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Manage your business

Identity Theft: Business Owners Are Vulnerable Too

How Companies Can (and Must) Prevent Identity Theft


Elizabeth Millard

| May 15, 2015

May 15, 2015



Updated: 11/10/17

Although consumer identity theft gets a great deal of attention — and for good reason, since an attack can hurt a person's credit for years — individuals aren't the only ones in the crosshairs of identity thieves. Businesses are being targeted as well.

According to the Identity Theft Protection Association, business identity theft is separate from the kinds of information-security breaches that have been in the news lately, where confidential customer information is stolen.

Instead, the crime involves impersonation of the business itself.

A thief might act as a representative of the company in order to defraud creditors and suppliers, loan officers, unsuspecting customers and even the government if taxes are involved. The results could be a drained company bank account, unexpected lines of credit, misdirected customer payments and unauthorized equipment purchases.

With this kind of threat looming, it's crucial for businesses to be careful. Here's a checklist of strategies that might guide your security decisions to reduce your company's chance of falling prey to identity thieves:


"A standalone device purchased only a year ago that hasn't been updated or monitored may already be breached and you wouldn't even know it."

Eric Knight, CEO, SimpleWan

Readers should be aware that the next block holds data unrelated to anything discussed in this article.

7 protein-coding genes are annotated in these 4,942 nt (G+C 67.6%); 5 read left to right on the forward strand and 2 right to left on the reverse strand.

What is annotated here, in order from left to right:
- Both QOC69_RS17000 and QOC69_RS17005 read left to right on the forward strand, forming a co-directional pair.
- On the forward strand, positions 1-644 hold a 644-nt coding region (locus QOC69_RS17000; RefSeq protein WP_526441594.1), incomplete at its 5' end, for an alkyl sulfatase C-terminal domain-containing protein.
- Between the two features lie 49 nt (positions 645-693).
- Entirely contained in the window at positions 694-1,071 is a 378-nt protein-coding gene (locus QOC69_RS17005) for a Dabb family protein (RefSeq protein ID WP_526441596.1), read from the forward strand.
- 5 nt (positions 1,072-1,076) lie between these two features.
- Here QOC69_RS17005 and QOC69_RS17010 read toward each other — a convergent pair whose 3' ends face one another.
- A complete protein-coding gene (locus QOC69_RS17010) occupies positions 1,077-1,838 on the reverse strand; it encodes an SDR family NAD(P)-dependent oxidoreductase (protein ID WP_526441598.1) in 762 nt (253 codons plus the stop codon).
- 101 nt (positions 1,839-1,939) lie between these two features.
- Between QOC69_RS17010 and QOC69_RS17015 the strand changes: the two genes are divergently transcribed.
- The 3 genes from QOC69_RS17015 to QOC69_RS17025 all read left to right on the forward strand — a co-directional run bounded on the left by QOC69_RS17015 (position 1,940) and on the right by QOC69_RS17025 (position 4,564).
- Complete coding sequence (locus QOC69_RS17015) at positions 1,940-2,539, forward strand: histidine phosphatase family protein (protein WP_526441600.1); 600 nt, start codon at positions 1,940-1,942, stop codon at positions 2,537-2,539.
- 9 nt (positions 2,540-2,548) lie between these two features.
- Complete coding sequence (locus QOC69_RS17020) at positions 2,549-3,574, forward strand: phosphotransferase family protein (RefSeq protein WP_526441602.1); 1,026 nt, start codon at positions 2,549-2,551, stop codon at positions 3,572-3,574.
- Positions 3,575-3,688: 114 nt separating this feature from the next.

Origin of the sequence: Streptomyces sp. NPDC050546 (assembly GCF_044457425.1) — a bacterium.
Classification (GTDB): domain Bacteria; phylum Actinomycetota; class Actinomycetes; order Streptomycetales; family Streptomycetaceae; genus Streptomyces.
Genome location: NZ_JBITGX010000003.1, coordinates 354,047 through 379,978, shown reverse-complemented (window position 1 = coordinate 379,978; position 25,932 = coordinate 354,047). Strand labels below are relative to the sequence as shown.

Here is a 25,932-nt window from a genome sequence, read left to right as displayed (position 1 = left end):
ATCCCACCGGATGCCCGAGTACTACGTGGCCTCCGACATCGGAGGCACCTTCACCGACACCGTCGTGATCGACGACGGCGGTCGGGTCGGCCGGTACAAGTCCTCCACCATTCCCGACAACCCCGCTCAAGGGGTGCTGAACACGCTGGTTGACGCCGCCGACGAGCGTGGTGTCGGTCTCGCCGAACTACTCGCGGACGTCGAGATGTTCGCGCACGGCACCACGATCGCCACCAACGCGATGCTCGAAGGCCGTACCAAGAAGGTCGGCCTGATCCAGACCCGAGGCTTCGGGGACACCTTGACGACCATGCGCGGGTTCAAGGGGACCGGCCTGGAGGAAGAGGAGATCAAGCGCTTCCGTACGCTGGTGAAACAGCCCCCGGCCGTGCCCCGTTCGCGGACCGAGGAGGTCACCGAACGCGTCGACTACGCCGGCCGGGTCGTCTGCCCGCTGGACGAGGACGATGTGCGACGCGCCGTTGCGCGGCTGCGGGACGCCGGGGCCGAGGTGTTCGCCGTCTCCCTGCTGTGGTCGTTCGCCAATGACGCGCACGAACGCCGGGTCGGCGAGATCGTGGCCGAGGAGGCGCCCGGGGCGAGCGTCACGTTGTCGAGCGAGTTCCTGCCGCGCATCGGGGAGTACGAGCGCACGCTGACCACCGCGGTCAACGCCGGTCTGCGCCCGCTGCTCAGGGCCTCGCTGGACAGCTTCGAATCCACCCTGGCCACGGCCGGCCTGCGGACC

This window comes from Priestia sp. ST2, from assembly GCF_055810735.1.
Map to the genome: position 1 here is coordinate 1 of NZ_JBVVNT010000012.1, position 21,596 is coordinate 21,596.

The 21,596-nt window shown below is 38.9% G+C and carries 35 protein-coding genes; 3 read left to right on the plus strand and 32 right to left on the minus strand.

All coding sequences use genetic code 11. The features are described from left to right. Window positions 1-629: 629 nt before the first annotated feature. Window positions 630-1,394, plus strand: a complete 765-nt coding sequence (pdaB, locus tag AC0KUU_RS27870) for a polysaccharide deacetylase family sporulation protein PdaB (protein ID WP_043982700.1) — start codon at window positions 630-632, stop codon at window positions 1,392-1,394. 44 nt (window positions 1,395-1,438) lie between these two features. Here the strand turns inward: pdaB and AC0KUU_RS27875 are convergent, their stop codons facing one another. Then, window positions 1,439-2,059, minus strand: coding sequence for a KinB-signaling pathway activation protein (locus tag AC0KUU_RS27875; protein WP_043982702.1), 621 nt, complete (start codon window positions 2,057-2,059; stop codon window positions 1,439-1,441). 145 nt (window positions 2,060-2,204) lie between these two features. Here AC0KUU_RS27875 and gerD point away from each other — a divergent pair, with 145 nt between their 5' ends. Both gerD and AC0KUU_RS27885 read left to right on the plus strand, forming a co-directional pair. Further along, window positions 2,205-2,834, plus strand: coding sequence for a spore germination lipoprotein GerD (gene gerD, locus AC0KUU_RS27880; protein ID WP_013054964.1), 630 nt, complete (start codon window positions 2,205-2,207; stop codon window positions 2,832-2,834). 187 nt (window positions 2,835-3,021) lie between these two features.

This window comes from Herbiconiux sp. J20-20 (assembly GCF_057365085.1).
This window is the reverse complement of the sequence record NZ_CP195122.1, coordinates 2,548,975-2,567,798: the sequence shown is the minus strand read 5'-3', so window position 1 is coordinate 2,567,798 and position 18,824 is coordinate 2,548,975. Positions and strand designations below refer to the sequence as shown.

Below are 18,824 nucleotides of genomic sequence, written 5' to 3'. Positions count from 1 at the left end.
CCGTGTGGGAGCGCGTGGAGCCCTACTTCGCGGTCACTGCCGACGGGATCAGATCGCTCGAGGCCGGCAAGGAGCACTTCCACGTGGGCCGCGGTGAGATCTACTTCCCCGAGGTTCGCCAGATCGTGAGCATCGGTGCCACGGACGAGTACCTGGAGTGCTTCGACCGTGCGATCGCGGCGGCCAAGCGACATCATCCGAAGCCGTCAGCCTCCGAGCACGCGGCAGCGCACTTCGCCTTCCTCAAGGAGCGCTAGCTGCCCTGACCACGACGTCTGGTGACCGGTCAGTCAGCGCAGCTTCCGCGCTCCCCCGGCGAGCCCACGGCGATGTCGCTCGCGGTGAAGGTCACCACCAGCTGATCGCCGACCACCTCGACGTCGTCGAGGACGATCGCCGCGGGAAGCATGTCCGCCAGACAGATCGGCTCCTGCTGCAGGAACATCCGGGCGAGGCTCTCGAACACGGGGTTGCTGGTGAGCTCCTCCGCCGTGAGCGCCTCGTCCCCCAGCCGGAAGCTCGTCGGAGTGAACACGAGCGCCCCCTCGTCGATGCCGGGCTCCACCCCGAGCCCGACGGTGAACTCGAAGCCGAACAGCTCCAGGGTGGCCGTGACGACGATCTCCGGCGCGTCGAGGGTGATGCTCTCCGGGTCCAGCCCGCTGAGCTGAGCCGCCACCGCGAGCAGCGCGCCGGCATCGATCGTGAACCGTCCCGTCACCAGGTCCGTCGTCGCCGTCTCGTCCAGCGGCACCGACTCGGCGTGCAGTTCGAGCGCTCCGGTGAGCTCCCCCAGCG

Make Security Updates Often

Many companies tend to purchase security devices or software, but then take a "set it and forget it" mentality that pushes the issue to the back burner, says Eric Knight, CEO of the Phoenix-based technology firm SimpleWan. "A standalone device purchased only a year ago that hasn't been updated or monitored may already be breached, and you wouldn't even know it."

Review Commercial Bank Accounts

Just as consumers are encouraged to look at their bank activity frequently (even checking daily online) to catch any fraudulent charges, businesses should review transactions regularly. If a company has a longstanding relationship with a bank, it's worth having a conversation with bank officials to let them know that there are no plans to open new lines of credit or loan accounts.

Put Authentication Controls Into Wire Transfers

If a company uses wire transfers and electronic payments, it's wise to implement a system that requires at least two people to approve each transfer. Some financial institutions also offer other forms of authentication that must be provided before a transfer is approved.

Train Employees About Phishing Scams

This type of scam relies on an authoritative tone over email or the phone that tricks people into divulging confidential information, such as company account numbers or passwords. Phishing scams often purport to be from government agencies or legitimate financial institutions, even though none of those entities would ever ask a business owner to divulge such information by phone or over email.

Put Customers on Alert

Create invoicing standards with customers, and ask them to check with you if there are any changes. For example, you may regularly email invoices and accept electronic payments. If a customer gets a mailed invoice with a request that a check or money order be sent to a location that's different from the company address, that should be a red flag.

By monitoring accounts frequently and being more aware of potential threats, a business can reduce the chances that identity thieves will do long-term damage.

Learn more about fraud prevention and how to protect your customers as they make payments to you.

For everything your business needs in one place, from news and expert tips to valuable products and solutions, visit chase.com/forbusiness.

Illustration by Mike Austin